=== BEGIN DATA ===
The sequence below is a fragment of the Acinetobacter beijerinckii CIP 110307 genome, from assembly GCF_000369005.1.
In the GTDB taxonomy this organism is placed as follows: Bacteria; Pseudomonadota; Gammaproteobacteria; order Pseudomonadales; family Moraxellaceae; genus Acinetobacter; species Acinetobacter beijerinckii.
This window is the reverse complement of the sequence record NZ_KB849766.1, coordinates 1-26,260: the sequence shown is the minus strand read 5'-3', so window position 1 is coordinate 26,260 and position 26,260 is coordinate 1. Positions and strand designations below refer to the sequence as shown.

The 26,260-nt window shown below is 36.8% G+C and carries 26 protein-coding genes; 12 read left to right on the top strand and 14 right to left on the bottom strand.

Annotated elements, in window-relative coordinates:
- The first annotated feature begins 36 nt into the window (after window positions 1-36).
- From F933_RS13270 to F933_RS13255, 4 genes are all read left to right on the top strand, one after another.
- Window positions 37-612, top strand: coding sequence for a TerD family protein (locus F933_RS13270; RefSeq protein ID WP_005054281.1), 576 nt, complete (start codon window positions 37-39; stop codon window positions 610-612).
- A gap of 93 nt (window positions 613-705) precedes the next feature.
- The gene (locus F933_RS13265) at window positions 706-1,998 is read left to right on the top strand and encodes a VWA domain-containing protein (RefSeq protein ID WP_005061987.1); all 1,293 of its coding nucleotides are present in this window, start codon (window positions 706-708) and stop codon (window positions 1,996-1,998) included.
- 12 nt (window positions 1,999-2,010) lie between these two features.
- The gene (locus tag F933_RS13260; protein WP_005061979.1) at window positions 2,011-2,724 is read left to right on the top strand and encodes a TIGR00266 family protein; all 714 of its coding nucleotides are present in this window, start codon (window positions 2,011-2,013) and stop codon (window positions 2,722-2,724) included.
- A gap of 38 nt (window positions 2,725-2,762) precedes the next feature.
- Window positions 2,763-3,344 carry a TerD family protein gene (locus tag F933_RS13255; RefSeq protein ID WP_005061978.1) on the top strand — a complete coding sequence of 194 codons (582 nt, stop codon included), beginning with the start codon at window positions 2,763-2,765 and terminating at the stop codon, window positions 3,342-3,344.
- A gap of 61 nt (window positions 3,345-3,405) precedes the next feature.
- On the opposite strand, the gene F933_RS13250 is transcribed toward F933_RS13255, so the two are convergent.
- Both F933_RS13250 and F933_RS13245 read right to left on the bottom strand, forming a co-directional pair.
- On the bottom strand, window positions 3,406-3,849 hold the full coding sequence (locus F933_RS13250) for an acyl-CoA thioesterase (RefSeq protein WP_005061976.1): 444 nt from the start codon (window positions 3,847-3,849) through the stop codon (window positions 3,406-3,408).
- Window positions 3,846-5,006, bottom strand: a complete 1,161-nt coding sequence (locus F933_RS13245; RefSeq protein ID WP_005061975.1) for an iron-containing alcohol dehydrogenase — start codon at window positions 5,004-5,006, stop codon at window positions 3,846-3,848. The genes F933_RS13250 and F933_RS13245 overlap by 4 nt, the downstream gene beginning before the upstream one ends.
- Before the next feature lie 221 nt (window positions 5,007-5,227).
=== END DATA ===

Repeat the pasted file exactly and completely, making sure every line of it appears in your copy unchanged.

The sequence below is a fragment of the Acinetobacter beijerinckii CIP 110307 genome, from assembly GCF_000369005.1.
In the GTDB taxonomy this organism is placed as follows: Bacteria; Pseudomonadota; Gammaproteobacteria; order Pseudomonadales; family Moraxellaceae; genus Acinetobacter; species Acinetobacter beijerinckii.
This window is the reverse complement of the sequence record NZ_KB849766.1, coordinates 1-26,260: the sequence shown is the minus strand read 5'-3', so window position 1 is coordinate 26,260 and position 26,260 is coordinate 1. Positions and strand designations below refer to the sequence as shown.

The 26,260-nt window shown below is 36.8% G+C and carries 26 protein-coding genes; 12 read left to right on the top strand and 14 right to left on the bottom strand.

Annotated elements, in window-relative coordinates:
- The first annotated feature begins 36 nt into the window (after window positions 1-36).
- From F933_RS13270 to F933_RS13255, 4 genes are all read left to right on the top strand, one after another.
- Window positions 37-612, top strand: coding sequence for a TerD family protein (locus F933_RS13270; RefSeq protein ID WP_005054281.1), 576 nt, complete (start codon window positions 37-39; stop codon window positions 610-612).
- A gap of 93 nt (window positions 613-705) precedes the next feature.
- The gene (locus F933_RS13265) at window positions 706-1,998 is read left to right on the top strand and encodes a VWA domain-containing protein (RefSeq protein ID WP_005061987.1); all 1,293 of its coding nucleotides are present in this window, start codon (window positions 706-708) and stop codon (window positions 1,996-1,998) included.
- 12 nt (window positions 1,999-2,010) lie between these two features.
- The gene (locus tag F933_RS13260; protein WP_005061979.1) at window positions 2,011-2,724 is read left to right on the top strand and encodes a TIGR00266 family protein; all 714 of its coding nucleotides are present in this window, start codon (window positions 2,011-2,013) and stop codon (window positions 2,722-2,724) included.
- A gap of 38 nt (window positions 2,725-2,762) precedes the next feature.
- Window positions 2,763-3,344 carry a TerD family protein gene (locus tag F933_RS13255; RefSeq protein ID WP_005061978.1) on the top strand — a complete coding sequence of 194 codons (582 nt, stop codon included), beginning with the start codon at window positions 2,763-2,765 and terminating at the stop codon, window positions 3,342-3,344.
- A gap of 61 nt (window positions 3,345-3,405) precedes the next feature.
- On the opposite strand, the gene F933_RS13250 is transcribed toward F933_RS13255, so the two are convergent.
- Both F933_RS13250 and F933_RS13245 read right to left on the bottom strand, forming a co-directional pair.
- On the bottom strand, window positions 3,406-3,849 hold the full coding sequence (locus F933_RS13250) for an acyl-CoA thioesterase (RefSeq protein WP_005061976.1): 444 nt from the start codon (window positions 3,847-3,849) through the stop codon (window positions 3,406-3,408).
- Window positions 3,846-5,006, bottom strand: a complete 1,161-nt coding sequence (locus F933_RS13245; RefSeq protein ID WP_005061975.1) for an iron-containing alcohol dehydrogenase — start codon at window positions 5,004-5,006, stop codon at window positions 3,846-3,848. The genes F933_RS13250 and F933_RS13245 overlap by 4 nt, the downstream gene beginning before the upstream one ends.
- Before the next feature lie 221 nt (window positions 5,007-5,227).